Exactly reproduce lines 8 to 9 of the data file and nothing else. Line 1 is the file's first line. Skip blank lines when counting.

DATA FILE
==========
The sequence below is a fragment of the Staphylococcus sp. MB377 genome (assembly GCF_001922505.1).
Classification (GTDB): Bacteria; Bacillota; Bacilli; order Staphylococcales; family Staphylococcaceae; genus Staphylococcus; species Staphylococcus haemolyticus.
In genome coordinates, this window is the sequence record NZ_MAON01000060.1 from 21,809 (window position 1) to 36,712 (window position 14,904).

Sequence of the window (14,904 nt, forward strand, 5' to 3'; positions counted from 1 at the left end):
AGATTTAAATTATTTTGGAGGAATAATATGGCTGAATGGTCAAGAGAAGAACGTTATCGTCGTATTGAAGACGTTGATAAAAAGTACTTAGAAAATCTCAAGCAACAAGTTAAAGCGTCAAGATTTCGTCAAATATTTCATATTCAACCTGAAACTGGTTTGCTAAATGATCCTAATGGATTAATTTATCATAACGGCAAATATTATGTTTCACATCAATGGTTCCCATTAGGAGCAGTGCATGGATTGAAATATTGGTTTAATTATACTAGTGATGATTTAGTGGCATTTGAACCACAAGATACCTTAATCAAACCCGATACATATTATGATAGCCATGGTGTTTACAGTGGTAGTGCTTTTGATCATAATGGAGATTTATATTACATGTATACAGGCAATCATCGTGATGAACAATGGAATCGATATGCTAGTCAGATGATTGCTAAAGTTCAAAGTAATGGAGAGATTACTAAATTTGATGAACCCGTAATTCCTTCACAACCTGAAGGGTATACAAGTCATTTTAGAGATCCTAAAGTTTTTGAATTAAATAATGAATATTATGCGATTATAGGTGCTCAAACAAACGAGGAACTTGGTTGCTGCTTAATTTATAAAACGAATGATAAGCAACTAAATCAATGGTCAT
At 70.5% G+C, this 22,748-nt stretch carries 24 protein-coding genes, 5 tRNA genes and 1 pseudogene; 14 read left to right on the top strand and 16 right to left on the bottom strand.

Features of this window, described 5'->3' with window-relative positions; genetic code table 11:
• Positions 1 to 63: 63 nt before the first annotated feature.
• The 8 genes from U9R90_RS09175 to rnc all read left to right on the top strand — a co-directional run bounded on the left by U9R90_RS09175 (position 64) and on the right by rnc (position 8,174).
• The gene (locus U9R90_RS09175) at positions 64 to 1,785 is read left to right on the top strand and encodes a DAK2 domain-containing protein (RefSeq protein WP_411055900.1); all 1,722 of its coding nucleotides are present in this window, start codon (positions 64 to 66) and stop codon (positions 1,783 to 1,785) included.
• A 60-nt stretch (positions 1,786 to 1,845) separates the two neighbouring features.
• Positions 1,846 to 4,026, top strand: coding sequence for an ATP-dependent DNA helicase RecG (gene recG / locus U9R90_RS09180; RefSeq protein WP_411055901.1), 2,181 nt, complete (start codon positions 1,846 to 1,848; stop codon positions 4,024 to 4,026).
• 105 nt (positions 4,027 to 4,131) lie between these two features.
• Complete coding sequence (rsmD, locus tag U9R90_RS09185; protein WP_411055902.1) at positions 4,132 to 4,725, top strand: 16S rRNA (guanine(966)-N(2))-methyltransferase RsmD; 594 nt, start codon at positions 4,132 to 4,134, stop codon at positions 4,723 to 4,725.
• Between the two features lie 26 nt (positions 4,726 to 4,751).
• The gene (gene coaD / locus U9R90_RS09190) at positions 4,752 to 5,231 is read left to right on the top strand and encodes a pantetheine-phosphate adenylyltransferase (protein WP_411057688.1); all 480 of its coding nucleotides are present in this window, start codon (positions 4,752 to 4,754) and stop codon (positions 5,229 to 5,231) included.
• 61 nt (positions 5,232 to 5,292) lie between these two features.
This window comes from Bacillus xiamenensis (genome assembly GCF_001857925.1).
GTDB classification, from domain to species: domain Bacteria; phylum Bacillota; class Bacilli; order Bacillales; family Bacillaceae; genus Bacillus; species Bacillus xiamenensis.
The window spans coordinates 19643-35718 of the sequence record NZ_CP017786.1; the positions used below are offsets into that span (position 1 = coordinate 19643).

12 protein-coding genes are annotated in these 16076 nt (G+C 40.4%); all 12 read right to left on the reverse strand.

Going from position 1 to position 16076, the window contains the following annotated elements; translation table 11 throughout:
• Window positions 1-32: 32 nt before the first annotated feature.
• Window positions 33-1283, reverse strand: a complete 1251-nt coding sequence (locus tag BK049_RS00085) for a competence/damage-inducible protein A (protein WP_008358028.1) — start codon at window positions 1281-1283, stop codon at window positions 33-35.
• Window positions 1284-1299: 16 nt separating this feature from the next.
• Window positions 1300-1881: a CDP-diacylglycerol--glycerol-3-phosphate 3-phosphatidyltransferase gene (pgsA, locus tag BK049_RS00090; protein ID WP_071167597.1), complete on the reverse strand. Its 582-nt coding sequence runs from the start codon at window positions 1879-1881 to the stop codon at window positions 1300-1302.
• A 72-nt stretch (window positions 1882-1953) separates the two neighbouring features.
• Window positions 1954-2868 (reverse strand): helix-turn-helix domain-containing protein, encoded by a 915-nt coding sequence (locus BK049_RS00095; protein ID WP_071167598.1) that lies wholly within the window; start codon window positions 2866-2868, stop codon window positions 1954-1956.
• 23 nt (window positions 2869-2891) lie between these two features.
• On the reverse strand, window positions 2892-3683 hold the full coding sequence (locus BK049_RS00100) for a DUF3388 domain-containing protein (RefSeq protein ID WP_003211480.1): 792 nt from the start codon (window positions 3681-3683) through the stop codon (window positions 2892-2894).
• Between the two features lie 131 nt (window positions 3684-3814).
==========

• Positions 1 to 63: 63 nt before the first annotated feature.
• The 8 genes from U9R90_RS09175 to rnc all read left to right on the top strand — a co-directional run bounded on the left by U9R90_RS09175 (position 64) and on the right by rnc (position 8,174).